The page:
Launched in March 2010, the Timor-Leste Legal Education Project (TLLEP) is a partnership between The Asia Foundation (TAF) and Stanford Law School (SLS), funded by USAID. TLLEP provides accessible, dynamic educational textbooks to help build knowledge in Timorese universities, government institutions, and non-governmental organizations. Written in clear, concise prose, the texts draws on hypotheticals, discussion questions, and current events to make them accessible to the broadest possible audience. In the long term, the project’s goal is to institutionalize ways for local actors, in close partnership with TAF and SLS, to positively influence the development of domestic legal education. Through a memorandum of understanding, TLLEP has also established a formal partnership with the National University of Timor-Leste (UNTL). UNTL offers invaluable guidance and constructive feedback on project activities and materials.
TLLEP joins the Afghanistan Legal Education Project and the Bhutan Legal Education Project as SLS’s third international Rule of Law Program. All student members are chosen through a competitive application process, and once selected, students commit to enroll in three courses over two years, which total seven credits hours. In addition, many participants stay with the project an extra year to continue their work and assume leadership roles.
These student participants take the lead on researching and drafting textbooks reflecting local needs and priorities, while Stanford’s principal partner, The Asia Foundation, helps provide local expertise and background research. After the completion of initial drafts, the texts are thoroughly vetted by civil law experts and local stakeholders, including NGOs, private lawyers, justice sector officials, and prominent legal scholars. All final drafts are published in English and the two national languages of Timor-Leste: Tetum and Portuguese. These texts represent the first and only legal textbooks addressing the laws of an independent Timor-Leste.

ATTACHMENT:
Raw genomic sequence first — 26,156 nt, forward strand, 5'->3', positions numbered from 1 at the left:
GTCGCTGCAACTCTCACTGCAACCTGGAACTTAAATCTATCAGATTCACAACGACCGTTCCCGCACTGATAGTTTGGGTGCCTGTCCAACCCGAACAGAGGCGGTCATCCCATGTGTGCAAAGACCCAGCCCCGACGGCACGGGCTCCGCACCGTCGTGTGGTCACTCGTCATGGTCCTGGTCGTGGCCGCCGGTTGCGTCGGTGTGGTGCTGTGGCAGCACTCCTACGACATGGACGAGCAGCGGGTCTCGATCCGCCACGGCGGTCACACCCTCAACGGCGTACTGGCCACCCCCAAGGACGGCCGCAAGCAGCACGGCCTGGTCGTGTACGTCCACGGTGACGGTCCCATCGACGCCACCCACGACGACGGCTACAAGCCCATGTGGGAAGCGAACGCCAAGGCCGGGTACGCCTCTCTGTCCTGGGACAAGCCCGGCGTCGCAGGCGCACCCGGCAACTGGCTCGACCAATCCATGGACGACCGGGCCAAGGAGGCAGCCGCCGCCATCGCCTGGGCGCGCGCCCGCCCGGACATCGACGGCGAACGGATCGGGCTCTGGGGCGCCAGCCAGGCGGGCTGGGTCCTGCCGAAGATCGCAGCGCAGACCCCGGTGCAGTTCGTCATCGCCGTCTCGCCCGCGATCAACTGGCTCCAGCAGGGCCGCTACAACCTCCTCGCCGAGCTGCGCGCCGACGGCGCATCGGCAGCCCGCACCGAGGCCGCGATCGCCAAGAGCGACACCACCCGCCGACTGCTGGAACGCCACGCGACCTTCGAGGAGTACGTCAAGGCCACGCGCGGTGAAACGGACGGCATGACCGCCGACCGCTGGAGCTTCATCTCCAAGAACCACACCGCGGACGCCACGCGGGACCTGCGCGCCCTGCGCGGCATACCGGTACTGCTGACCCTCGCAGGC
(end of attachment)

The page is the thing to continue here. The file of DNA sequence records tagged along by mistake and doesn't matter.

After extensive consultations, the project initially decided to focus on the professional responsibilities, or ethics, of the legal profession. The final draft of the professional responsibility text is scheduled for a September 2011 release. Shortly thereafter, texts addressing contract law and civics are scheduled for release. The subsequent text is yet to be determined, but ideas include a general introductory text that covers a wide range of legal subjects, or a text on commercial law. No matter the topic, all texts are printed and distributed free of charge to universities, NGOs, private lawyers, magistrates, government lawyers, civil servants, and international organizations, and are updated periodically with the latest edition available online.
In addition to the production of legal textbooks, TLLEP also helps foster cross-cultural exchange between educators and students in Timor-Leste and SLS. Each year SLS students travel to Dili, the capital of Timor-Leste, to further develop the project and integrate the local legal context into their textbooks. In addition, members of the Timor-Leste legal education community visit Stanford to provide project guidance. Similar site visits are scheduled to take place annually.
The cultivation of legal education takes time, but positive change is clearly visible on the horizon. While much work remains to be done, these texts have the potential to spur a virtuous cycle by giving the Timorese people the means to empower themselves with a greater understanding of the laws of their newly independent country in both official languages.